AP NEWS

Teams know seeds aren’t everything

May 16, 2019

Anyone expecting Augustin Ruiz to revel in Socorro’s misfortune does not know his history.

When the fifth-seeded Warriors fell to No. 12 Dexter in the opening-round series of the Class 3A State Baseball Tournament over the weekend, it might look like the window of opportunity for the St. Michael’s Horsemen flew wide open when the Demons became their quarterfinal opponent. Ruiz, their head coach, knows better.

In fact, he’s been down this road before when he was the head coach at Pecos in 2015. The fourth-seeded Panthers thought their path to the Class 3A (now 2A) semifinals opened up when Mesilla Valley upset Santa Rosa in a 12-5 matchup, except the Son Blazers blocked it with a convincing 15-3 win in the quarterfinals.

“It’s still in the back of my mind,” Ruiz said. “You still got to prepare like we would against a five-seed, whether it’s a five-seed or a 12. You have to prepare yourself for the opposing team, regardless of the number in front of their name.”

Whether it’s a 12 in front of Dexter’s name or an eight in front of Santa Fe Indian School, which take on No. 1 Las Vegas Robertson in a 3A quarterfinal at 4 p.m. Thursday at Rio Rancho Cleveland, the higher-seeded teams should understand very well that seeds mean nothing. Not when their opponents speak with a hint of confidence, like Braves head coach Jude Torres.

Even though the Cardinals swept SFIS in their three District 2-3A games during the season, Torres said he had his full complement of players only in the opener — a 6-5 Robertson win on April 9. The teams were tied at 5-all heading into the bottom of the fifth, but Robertson took advantage of an error to push across the winning run.

Torres said several players had cultural and religious obligations when the teams met for an April 27 doubleheader, which the Cardinals won convincingly, 10-0 and 10-1.

“I’ll have everyone available,” Torres said. “I do have one injury, but he is a lot better. We’re a different team when all of us are here. When we have everyone available, we are dangerous.”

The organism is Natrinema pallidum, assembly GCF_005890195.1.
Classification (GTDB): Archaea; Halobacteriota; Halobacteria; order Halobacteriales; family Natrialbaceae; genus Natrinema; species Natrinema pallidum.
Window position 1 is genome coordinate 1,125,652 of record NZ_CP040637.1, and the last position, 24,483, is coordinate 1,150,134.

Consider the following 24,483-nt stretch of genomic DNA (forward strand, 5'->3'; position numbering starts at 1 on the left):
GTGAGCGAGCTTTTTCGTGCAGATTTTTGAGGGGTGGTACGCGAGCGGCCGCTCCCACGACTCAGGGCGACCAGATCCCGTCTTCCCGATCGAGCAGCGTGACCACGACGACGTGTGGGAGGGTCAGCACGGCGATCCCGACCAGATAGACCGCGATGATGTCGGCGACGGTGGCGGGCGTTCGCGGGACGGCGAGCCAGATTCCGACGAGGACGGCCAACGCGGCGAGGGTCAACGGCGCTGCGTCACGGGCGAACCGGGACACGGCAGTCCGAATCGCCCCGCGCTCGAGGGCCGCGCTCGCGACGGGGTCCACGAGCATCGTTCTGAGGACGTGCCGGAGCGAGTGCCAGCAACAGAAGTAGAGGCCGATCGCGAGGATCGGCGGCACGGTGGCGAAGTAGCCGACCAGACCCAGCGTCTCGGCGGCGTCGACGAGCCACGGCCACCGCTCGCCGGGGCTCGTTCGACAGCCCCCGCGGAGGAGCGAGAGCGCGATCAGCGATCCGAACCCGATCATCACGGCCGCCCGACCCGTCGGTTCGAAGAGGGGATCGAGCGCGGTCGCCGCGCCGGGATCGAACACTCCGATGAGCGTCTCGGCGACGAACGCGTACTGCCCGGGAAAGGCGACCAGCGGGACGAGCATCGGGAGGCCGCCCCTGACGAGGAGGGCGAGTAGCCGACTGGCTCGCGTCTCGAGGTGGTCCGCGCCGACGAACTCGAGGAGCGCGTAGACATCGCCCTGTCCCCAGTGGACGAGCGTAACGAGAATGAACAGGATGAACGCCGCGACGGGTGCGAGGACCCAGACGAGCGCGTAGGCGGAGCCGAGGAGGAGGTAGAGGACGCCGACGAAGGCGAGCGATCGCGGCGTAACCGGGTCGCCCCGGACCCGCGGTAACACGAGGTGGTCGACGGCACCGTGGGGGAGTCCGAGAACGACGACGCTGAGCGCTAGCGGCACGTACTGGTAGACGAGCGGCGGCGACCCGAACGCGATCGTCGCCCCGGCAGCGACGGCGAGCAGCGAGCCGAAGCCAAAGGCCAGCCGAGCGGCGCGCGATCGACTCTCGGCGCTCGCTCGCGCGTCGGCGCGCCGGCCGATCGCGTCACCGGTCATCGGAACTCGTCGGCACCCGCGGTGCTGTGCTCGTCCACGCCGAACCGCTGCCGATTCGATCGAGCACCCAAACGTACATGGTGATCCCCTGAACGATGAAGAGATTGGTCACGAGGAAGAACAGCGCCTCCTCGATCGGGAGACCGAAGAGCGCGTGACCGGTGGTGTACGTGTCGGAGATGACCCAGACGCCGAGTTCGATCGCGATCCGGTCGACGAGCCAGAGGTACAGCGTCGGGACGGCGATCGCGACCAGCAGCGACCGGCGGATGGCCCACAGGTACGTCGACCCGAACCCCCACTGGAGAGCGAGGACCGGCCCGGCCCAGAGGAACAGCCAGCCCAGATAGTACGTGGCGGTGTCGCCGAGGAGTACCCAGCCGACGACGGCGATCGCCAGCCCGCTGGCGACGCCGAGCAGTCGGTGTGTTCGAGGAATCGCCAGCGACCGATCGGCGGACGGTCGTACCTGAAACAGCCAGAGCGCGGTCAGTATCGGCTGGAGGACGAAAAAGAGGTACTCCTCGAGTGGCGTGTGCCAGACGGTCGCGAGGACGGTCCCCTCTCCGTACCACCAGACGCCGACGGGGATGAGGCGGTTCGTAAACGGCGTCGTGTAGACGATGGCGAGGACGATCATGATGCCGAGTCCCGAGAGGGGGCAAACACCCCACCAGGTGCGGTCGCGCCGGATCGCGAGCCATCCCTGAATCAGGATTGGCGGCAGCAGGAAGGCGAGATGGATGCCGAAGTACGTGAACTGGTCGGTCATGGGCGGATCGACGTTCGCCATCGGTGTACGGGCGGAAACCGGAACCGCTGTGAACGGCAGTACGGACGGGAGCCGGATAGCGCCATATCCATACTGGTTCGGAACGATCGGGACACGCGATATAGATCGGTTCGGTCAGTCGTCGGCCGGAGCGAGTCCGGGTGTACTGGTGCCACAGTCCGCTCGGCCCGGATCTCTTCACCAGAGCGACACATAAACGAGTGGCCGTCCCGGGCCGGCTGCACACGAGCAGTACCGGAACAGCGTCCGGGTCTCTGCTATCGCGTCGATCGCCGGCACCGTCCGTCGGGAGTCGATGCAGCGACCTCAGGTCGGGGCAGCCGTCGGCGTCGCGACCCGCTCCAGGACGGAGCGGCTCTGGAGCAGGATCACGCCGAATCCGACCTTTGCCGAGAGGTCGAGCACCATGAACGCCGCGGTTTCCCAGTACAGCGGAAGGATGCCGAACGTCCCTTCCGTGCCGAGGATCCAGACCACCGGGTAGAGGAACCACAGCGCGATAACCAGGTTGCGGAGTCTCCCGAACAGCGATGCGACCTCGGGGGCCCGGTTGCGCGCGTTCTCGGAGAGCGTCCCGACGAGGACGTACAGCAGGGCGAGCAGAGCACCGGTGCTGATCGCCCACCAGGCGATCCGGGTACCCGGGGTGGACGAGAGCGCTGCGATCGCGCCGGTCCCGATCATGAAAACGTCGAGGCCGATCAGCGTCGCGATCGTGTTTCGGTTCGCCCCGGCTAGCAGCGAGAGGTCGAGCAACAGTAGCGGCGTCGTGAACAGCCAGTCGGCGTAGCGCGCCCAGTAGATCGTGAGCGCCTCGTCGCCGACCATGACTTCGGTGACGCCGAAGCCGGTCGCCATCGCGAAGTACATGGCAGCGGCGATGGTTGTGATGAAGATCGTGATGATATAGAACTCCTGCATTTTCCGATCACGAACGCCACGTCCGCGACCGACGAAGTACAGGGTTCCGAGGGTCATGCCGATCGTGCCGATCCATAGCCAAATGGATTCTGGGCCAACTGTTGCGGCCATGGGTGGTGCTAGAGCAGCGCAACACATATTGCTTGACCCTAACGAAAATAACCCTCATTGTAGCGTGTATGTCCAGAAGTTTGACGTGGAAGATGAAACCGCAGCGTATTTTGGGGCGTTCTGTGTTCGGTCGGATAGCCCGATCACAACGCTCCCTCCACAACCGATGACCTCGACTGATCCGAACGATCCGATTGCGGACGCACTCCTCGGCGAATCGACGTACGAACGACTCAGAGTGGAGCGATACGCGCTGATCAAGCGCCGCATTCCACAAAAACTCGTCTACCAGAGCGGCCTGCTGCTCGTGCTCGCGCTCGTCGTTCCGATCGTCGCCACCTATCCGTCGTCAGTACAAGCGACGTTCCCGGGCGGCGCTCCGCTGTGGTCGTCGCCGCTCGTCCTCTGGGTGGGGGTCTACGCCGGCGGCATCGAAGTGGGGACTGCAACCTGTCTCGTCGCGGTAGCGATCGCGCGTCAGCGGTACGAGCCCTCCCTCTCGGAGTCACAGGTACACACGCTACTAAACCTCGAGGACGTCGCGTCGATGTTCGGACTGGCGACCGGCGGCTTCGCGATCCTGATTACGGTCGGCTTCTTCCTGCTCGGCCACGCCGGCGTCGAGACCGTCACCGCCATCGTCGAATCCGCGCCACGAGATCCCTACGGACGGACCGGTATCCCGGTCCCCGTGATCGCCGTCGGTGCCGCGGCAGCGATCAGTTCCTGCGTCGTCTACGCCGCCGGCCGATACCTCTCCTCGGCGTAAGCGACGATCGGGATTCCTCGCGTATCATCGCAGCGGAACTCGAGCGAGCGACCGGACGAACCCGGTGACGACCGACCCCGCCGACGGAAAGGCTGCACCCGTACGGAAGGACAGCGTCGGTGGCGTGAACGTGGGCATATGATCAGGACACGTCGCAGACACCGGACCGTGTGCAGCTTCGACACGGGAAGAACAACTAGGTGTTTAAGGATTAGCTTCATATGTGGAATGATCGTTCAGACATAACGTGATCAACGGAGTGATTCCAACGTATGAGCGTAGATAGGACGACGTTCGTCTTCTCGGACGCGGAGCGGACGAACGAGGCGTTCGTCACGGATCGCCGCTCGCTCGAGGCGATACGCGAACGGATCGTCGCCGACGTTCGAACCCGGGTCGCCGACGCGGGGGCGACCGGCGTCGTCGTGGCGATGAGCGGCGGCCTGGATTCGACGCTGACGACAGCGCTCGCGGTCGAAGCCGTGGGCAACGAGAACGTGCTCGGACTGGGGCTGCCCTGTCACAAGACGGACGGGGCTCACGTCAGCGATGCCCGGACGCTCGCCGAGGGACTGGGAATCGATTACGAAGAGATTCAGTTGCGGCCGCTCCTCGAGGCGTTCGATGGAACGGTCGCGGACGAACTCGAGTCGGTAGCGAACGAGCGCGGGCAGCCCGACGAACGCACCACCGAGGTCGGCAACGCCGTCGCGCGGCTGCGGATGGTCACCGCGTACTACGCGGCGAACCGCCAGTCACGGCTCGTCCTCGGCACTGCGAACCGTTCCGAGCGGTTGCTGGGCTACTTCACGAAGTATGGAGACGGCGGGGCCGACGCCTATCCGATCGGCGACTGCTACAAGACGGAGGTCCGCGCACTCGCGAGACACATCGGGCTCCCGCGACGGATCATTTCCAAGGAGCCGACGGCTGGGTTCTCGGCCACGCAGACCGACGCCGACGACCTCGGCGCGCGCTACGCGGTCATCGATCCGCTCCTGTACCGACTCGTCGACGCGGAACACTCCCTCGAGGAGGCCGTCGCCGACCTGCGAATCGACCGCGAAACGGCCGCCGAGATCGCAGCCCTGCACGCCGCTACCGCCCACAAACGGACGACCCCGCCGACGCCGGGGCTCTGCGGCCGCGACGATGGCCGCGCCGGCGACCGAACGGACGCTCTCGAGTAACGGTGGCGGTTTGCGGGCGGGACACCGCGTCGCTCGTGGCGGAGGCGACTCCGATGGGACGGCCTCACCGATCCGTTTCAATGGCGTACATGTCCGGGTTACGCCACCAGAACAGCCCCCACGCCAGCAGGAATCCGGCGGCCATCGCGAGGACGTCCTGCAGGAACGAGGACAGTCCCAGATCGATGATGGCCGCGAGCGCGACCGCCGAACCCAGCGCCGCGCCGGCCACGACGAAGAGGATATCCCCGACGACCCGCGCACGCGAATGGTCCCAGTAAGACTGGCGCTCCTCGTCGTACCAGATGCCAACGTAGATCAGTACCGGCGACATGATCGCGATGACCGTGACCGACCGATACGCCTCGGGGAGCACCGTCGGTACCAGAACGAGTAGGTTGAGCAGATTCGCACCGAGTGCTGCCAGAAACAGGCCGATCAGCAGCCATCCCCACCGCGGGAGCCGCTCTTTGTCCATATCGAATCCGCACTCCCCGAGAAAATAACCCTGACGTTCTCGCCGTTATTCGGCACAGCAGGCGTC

The Braves showed that in a sweep of Navajo Prep, 7-3 and 13-3, in the opening round best-of-three series. Torres was especially pleased with the win in Games 2, as the Braves lashed out 13 hits and were able to use some “small ball” strategy to put pressure on Eagles pitchers. That was missing in the opener.

“We got back to knowing we can at that level of baseball,” Torres said. “We did have a couple of instances where we didn’t execute with the small-ball game. They had some opportunities to move over runners with bunts, but our younger players, of course, they want to hit. I had to explain to them they need to put the team first and themselves second. We had that talk and they all bought in.”

Class 3A Softball

Oliver Torres took Santa Fe Indian School out of the city for their final practice of the season, but that didn’t mean he was taking the Lady Braves out of their routine. The team went to Albuquerque to hit in the batting cages at Albuquerque Baseball Academy for a couple of hours to prepare for the No. 6 Lady Braves for their quarterfinal matchup against No. 3 Tularosa in the first game of the double-elimination portion of the bracket.

Regardless of the outcome, SFIS will return to the field at 4:30 p.m., to play either No. 7 Dexter or No. 2 Cobre. However, a loss means a long road to haul for the Lady Braves in order to reach Friday’s championship game — it would require winning four games on Thursday.

So, Oliver Torres’ hitting-cage strategy had some meaning behind it.

“The most important game is the first one because we don’t want to go into the loser’s bracket,” said Oliver Torres, the brother to Jude Torres. “You add about three games to your tournament. They know how important this is and I think my girls are focused.”

SFIS showed that focus in a 16-1 win in the opening round against No. 11 Tohatchi. The Lady Braves collected 13 hits and stole eight bases in taking care of the Lady Cougars.

Oliver Torres sees a lot of similarities in Tularosa, and both teams have covered the same territory. They handily beat Socorro during the regular season. The Lady Wildcats own a win over West Las Vegas, while SFIS came close to beating the Lady Dons twice.

“It looks like they can step up with they play a good team,” Oliver Torres said. “But they can be like us and have a bad game, too. It’s going to be an evenly-matched game.”